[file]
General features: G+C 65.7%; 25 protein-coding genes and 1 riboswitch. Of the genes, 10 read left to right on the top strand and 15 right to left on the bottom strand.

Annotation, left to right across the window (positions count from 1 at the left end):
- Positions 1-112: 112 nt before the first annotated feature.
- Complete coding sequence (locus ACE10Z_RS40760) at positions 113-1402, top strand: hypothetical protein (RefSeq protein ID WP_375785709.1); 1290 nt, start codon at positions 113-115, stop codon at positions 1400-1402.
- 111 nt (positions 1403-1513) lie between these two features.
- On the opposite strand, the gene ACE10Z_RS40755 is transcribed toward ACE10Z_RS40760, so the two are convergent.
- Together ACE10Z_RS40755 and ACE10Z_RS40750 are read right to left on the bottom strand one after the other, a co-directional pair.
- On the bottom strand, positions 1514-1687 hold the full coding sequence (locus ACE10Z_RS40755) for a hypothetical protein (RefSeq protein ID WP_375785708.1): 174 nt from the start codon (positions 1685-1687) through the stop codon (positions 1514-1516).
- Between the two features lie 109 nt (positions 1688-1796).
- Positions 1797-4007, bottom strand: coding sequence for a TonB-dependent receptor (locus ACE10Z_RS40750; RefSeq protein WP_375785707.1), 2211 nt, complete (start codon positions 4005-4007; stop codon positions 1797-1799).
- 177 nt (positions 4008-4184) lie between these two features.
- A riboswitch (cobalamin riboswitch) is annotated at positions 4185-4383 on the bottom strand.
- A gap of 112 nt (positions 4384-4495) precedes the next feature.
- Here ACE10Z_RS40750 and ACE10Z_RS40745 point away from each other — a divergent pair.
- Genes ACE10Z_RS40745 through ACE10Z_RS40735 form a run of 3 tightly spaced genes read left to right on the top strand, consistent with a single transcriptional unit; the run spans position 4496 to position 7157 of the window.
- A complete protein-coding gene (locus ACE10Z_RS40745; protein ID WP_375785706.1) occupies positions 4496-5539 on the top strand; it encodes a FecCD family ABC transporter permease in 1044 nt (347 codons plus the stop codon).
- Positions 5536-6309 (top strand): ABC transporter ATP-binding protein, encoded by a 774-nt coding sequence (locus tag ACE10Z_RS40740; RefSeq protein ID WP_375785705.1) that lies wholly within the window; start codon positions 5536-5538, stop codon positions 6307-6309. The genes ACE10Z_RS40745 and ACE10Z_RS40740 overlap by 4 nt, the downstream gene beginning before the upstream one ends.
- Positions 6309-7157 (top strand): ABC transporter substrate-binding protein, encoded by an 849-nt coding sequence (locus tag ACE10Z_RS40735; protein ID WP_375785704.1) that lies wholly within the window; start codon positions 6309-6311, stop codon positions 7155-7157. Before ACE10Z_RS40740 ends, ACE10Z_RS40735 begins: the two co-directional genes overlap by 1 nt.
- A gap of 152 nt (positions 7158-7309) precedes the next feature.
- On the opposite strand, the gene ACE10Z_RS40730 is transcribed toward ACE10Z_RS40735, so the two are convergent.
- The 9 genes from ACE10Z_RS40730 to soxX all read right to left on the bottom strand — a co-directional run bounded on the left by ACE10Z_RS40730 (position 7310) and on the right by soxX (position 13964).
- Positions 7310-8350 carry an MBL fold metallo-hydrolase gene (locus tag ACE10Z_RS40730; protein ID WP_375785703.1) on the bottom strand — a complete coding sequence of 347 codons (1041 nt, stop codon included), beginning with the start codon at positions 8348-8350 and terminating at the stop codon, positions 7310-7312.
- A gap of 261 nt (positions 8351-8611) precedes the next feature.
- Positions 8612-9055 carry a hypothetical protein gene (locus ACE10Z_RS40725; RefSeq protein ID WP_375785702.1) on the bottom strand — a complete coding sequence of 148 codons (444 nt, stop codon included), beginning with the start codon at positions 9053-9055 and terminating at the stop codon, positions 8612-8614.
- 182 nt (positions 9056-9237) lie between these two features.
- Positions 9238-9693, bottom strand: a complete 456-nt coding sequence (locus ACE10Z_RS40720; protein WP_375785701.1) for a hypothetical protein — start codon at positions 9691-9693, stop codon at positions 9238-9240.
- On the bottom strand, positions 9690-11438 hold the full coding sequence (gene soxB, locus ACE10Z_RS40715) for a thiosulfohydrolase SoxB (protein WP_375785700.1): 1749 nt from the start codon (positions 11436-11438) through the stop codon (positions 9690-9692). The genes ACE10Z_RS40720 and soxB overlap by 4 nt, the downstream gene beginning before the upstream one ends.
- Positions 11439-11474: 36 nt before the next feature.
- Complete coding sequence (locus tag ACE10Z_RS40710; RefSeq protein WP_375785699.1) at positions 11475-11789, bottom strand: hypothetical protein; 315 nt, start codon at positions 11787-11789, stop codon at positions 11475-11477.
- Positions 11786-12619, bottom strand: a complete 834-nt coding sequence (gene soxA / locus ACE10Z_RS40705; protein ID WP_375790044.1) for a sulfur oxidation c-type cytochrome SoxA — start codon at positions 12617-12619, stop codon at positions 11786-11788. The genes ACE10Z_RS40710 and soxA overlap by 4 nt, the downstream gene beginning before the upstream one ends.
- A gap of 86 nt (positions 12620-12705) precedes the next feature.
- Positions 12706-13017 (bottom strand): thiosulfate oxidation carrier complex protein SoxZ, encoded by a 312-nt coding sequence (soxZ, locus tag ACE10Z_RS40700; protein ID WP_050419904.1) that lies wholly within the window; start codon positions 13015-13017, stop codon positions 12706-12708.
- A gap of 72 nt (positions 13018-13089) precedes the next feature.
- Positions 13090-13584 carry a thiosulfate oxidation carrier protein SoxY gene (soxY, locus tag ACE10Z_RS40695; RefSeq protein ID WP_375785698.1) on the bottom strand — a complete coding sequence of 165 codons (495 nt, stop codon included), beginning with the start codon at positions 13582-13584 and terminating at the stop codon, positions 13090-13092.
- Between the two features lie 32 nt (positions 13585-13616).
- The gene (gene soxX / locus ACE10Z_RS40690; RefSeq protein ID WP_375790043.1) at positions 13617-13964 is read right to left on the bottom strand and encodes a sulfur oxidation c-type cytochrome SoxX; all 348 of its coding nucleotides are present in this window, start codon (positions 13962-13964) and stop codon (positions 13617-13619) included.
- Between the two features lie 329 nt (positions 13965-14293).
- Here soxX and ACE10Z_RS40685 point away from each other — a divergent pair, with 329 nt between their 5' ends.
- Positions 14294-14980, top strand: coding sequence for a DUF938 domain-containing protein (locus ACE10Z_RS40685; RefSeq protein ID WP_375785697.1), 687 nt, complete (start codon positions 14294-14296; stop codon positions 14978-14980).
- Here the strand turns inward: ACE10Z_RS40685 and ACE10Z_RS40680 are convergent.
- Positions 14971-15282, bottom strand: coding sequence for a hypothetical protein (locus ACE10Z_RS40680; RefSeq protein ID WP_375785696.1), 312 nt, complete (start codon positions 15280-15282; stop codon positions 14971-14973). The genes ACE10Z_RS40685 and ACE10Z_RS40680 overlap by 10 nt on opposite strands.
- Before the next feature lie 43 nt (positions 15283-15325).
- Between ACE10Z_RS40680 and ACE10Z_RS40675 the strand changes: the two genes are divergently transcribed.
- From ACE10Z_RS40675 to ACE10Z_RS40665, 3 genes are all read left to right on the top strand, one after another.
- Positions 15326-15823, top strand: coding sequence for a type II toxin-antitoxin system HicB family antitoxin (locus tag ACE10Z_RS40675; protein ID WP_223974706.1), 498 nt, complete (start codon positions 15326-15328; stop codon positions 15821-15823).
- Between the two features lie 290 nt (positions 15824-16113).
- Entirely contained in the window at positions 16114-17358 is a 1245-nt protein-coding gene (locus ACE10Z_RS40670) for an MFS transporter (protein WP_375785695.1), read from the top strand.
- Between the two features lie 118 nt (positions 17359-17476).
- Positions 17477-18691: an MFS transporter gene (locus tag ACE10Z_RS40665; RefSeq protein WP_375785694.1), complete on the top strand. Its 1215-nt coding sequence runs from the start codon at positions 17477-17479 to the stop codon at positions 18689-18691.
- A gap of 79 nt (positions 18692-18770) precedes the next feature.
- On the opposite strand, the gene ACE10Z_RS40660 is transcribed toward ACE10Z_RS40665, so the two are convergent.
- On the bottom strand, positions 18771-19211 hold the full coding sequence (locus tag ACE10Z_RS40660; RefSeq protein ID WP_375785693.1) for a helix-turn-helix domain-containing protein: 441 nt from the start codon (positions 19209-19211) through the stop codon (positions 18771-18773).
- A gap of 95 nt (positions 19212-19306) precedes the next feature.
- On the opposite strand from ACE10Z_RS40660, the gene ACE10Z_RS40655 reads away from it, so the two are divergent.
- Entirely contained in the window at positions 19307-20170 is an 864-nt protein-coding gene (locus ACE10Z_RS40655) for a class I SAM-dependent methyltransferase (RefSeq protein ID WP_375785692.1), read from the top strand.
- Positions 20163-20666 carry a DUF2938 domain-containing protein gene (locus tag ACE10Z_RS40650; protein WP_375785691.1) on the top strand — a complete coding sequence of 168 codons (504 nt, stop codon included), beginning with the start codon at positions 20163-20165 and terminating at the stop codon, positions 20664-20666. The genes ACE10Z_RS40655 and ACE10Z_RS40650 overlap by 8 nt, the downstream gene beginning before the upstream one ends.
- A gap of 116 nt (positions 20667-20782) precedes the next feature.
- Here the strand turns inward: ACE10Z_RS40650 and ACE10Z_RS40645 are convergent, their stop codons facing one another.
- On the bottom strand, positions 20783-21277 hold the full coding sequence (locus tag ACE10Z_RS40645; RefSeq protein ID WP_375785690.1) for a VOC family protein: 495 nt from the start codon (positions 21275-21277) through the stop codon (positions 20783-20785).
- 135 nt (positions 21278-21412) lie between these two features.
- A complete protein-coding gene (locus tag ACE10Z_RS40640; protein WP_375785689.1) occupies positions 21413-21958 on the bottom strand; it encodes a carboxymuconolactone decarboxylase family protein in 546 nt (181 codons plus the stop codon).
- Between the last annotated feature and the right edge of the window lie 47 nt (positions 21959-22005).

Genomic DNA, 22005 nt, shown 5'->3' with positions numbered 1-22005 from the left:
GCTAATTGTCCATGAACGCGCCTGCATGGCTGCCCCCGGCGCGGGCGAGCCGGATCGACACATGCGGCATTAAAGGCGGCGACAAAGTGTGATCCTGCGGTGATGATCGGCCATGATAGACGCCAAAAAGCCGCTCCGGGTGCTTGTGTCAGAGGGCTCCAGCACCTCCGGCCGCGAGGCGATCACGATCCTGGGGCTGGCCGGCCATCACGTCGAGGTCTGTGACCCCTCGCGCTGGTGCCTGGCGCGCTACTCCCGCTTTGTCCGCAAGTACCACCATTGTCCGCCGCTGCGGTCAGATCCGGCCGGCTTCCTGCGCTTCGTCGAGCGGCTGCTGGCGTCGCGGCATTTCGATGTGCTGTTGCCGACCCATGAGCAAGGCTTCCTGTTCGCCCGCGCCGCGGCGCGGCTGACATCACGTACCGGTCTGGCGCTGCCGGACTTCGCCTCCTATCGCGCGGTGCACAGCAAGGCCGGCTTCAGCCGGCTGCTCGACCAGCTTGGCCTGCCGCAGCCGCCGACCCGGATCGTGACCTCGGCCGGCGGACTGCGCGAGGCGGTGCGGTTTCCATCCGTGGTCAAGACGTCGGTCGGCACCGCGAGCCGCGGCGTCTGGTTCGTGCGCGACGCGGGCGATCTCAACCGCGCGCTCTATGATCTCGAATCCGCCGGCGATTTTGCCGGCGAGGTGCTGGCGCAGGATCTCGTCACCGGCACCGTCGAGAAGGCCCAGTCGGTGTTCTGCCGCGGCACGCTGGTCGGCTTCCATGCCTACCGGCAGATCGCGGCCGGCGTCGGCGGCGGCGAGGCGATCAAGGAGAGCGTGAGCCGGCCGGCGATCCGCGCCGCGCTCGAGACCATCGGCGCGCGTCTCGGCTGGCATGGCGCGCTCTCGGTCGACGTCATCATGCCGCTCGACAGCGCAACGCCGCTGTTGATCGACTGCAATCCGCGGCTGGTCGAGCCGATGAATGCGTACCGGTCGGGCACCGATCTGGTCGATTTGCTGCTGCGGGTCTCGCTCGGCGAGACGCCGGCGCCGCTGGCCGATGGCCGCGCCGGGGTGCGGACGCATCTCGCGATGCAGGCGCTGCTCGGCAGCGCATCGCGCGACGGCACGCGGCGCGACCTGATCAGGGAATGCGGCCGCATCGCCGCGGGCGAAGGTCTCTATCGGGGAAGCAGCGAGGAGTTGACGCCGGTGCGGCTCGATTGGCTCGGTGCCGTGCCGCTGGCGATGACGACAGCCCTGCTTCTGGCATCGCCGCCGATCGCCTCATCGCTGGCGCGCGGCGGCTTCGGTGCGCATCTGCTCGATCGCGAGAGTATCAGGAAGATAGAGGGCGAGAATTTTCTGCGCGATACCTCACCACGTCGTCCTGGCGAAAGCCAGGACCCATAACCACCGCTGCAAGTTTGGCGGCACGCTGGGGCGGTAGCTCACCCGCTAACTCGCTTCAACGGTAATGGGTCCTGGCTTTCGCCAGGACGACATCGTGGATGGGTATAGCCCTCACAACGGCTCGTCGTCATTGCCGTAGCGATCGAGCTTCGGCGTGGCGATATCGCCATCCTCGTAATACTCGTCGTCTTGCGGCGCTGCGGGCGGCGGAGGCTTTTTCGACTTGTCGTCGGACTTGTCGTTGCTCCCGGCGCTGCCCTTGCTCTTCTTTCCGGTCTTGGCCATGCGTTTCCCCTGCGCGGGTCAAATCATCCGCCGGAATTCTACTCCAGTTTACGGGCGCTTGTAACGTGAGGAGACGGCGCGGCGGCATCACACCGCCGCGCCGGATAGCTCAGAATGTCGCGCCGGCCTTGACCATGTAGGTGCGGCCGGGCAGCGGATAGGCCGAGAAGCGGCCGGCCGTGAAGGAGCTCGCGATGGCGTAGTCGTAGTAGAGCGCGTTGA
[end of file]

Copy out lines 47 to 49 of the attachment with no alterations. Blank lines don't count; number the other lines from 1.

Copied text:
- Entirely contained in the window at positions 16114-17358 is a 1245-nt protein-coding gene (locus ACE10Z_RS40670) for an MFS transporter (protein WP_375785695.1), read from the top strand.
- Between the two features lie 118 nt (positions 17359-17476).
- Positions 17477-18691: an MFS transporter gene (locus tag ACE10Z_RS40665; RefSeq protein WP_375785694.1), complete on the top strand. Its 1215-nt coding sequence runs from the start codon at positions 17477-17479 to the stop codon at positions 18689-18691.